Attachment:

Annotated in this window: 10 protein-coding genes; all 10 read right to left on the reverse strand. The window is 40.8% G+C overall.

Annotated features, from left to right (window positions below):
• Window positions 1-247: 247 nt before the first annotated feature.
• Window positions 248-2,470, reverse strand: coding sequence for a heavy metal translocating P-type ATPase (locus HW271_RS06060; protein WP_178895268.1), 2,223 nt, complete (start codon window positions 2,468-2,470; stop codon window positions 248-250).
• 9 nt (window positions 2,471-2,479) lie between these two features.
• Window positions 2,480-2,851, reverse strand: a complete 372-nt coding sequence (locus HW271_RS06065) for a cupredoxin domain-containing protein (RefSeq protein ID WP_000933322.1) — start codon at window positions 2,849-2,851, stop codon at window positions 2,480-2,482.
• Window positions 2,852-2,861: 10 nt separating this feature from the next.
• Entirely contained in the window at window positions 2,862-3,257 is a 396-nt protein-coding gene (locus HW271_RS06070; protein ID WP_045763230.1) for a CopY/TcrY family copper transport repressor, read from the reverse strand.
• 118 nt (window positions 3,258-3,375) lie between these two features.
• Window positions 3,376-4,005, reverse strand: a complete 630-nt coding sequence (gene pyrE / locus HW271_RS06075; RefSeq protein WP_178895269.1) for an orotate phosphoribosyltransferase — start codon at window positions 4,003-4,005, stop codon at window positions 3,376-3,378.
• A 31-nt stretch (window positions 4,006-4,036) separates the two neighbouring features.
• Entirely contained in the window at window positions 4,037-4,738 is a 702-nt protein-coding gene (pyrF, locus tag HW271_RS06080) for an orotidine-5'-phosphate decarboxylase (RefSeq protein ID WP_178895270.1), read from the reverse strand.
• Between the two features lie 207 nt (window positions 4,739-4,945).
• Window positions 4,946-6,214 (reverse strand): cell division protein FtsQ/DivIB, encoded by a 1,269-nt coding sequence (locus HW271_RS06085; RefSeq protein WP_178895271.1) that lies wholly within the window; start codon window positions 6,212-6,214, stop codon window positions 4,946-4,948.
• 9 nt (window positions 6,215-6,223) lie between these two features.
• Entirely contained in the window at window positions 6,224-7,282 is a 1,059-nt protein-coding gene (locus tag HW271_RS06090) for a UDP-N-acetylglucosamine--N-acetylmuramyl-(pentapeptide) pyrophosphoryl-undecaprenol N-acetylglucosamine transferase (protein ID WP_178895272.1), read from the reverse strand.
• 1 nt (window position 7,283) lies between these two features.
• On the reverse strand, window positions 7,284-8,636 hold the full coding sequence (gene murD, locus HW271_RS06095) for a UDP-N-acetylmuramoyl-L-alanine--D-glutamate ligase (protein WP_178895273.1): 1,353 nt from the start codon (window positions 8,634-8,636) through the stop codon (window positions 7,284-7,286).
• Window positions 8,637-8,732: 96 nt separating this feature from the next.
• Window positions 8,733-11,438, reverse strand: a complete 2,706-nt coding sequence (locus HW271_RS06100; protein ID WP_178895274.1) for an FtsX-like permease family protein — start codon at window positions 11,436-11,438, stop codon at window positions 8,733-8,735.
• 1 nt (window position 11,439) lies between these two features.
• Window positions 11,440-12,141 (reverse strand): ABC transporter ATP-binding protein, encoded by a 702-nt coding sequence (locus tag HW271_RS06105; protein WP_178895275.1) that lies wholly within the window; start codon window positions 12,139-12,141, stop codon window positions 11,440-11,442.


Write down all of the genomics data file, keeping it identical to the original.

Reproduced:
Annotated in this window: 10 protein-coding genes; all 10 read right to left on the reverse strand. The window is 40.8% G+C overall.

Annotated features, from left to right (window positions below):
• Window positions 1-247: 247 nt before the first annotated feature.
• Window positions 248-2,470, reverse strand: coding sequence for a heavy metal translocating P-type ATPase (locus HW271_RS06060; protein WP_178895268.1), 2,223 nt, complete (start codon window positions 2,468-2,470; stop codon window positions 248-250).
• 9 nt (window positions 2,471-2,479) lie between these two features.
• Window positions 2,480-2,851, reverse strand: a complete 372-nt coding sequence (locus HW271_RS06065) for a cupredoxin domain-containing protein (RefSeq protein ID WP_000933322.1) — start codon at window positions 2,849-2,851, stop codon at window positions 2,480-2,482.
• Window positions 2,852-2,861: 10 nt separating this feature from the next.
• Entirely contained in the window at window positions 2,862-3,257 is a 396-nt protein-coding gene (locus HW271_RS06070; protein ID WP_045763230.1) for a CopY/TcrY family copper transport repressor, read from the reverse strand.
• 118 nt (window positions 3,258-3,375) lie between these two features.
• Window positions 3,376-4,005, reverse strand: a complete 630-nt coding sequence (gene pyrE / locus HW271_RS06075; RefSeq protein WP_178895269.1) for an orotate phosphoribosyltransferase — start codon at window positions 4,003-4,005, stop codon at window positions 3,376-3,378.
• A 31-nt stretch (window positions 4,006-4,036) separates the two neighbouring features.
• Entirely contained in the window at window positions 4,037-4,738 is a 702-nt protein-coding gene (pyrF, locus tag HW271_RS06080) for an orotidine-5'-phosphate decarboxylase (RefSeq protein ID WP_178895270.1), read from the reverse strand.
• Between the two features lie 207 nt (window positions 4,739-4,945).
• Window positions 4,946-6,214 (reverse strand): cell division protein FtsQ/DivIB, encoded by a 1,269-nt coding sequence (locus HW271_RS06085; RefSeq protein WP_178895271.1) that lies wholly within the window; start codon window positions 6,212-6,214, stop codon window positions 4,946-4,948.
• 9 nt (window positions 6,215-6,223) lie between these two features.
• Entirely contained in the window at window positions 6,224-7,282 is a 1,059-nt protein-coding gene (locus tag HW271_RS06090) for a UDP-N-acetylglucosamine--N-acetylmuramyl-(pentapeptide) pyrophosphoryl-undecaprenol N-acetylglucosamine transferase (protein ID WP_178895272.1), read from the reverse strand.
• 1 nt (window position 7,283) lies between these two features.
• On the reverse strand, window positions 7,284-8,636 hold the full coding sequence (gene murD, locus HW271_RS06095) for a UDP-N-acetylmuramoyl-L-alanine--D-glutamate ligase (protein WP_178895273.1): 1,353 nt from the start codon (window positions 8,634-8,636) through the stop codon (window positions 7,284-7,286).
• Window positions 8,637-8,732: 96 nt separating this feature from the next.
• Window positions 8,733-11,438, reverse strand: a complete 2,706-nt coding sequence (locus HW271_RS06100; protein ID WP_178895274.1) for an FtsX-like permease family protein — start codon at window positions 11,436-11,438, stop codon at window positions 8,733-8,735.
• 1 nt (window position 11,439) lies between these two features.
• Window positions 11,440-12,141 (reverse strand): ABC transporter ATP-binding protein, encoded by a 702-nt coding sequence (locus tag HW271_RS06105; protein WP_178895275.1) that lies wholly within the window; start codon window positions 12,139-12,141, stop codon window positions 11,440-11,442.